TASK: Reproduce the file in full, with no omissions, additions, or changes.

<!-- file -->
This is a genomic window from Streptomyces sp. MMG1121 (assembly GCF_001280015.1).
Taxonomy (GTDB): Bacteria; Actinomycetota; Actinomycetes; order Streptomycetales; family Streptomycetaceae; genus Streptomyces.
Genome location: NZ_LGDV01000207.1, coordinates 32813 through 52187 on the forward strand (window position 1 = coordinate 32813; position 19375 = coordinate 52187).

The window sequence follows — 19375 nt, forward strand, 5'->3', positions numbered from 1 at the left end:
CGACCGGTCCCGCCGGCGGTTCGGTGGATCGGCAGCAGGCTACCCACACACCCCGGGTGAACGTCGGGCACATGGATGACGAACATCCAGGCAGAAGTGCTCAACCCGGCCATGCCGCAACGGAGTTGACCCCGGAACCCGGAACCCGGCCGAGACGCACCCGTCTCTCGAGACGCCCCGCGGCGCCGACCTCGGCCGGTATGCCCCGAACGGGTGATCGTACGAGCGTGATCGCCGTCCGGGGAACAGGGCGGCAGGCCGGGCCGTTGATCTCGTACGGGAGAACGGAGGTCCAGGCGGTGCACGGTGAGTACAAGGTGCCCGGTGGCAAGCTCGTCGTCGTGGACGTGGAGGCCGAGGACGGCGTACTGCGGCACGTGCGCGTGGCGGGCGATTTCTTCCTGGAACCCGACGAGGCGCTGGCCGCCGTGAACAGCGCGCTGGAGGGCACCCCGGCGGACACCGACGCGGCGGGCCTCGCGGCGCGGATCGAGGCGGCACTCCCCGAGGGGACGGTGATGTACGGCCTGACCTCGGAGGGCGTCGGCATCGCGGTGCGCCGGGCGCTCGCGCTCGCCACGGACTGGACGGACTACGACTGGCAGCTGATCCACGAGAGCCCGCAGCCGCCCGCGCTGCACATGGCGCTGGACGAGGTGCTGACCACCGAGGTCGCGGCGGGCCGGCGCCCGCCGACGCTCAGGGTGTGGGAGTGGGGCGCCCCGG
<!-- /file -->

This is a genomic window from Streptomyces sp. MMG1121 (assembly GCF_001280015.1).
Taxonomy (GTDB): Bacteria; Actinomycetota; Actinomycetes; order Streptomycetales; family Streptomycetaceae; genus Streptomyces.
Genome location: NZ_LGDV01000207.1, coordinates 32813 through 52187 on the forward strand (window position 1 = coordinate 32813; position 19375 = coordinate 52187).

The window sequence follows — 19375 nt, forward strand, 5'->3', positions numbered from 1 at the left end:
CGACCGGTCCCGCCGGCGGTTCGGTGGATCGGCAGCAGGCTACCCACACACCCCGGGTGAACGTCGGGCACATGGATGACGAACATCCAGGCAGAAGTGCTCAACCCGGCCATGCCGCAACGGAGTTGACCCCGGAACCCGGAACCCGGCCGAGACGCACCCGTCTCTCGAGACGCCCCGCGGCGCCGACCTCGGCCGGTATGCCCCGAACGGGTGATCGTACGAGCGTGATCGCCGTCCGGGGAACAGGGCGGCAGGCCGGGCCGTTGATCTCGTACGGGAGAACGGAGGTCCAGGCGGTGCACGGTGAGTACAAGGTGCCCGGTGGCAAGCTCGTCGTCGTGGACGTGGAGGCCGAGGACGGCGTACTGCGGCACGTGCGCGTGGCGGGCGATTTCTTCCTGGAACCCGACGAGGCGCTGGCCGCCGTGAACAGCGCGCTGGAGGGCACCCCGGCGGACACCGACGCGGCGGGCCTCGCGGCGCGGATCGAGGCGGCACTCCCCGAGGGGACGGTGATGTACGGCCTGACCTCGGAGGGCGTCGGCATCGCGGTGCGCCGGGCGCTCGCGCTCGCCACGGACTGGACGGACTACGACTGGCAGCTGATCCACGAGAGCCCGCAGCCGCCCGCGCTGCACATGGCGCTGGACGAGGTGCTGACCACCGAGGTCGCGGCGGGCCGGCGCCCGCCGACGCTCAGGGTGTGGGAGTGGGGCGCCCCGG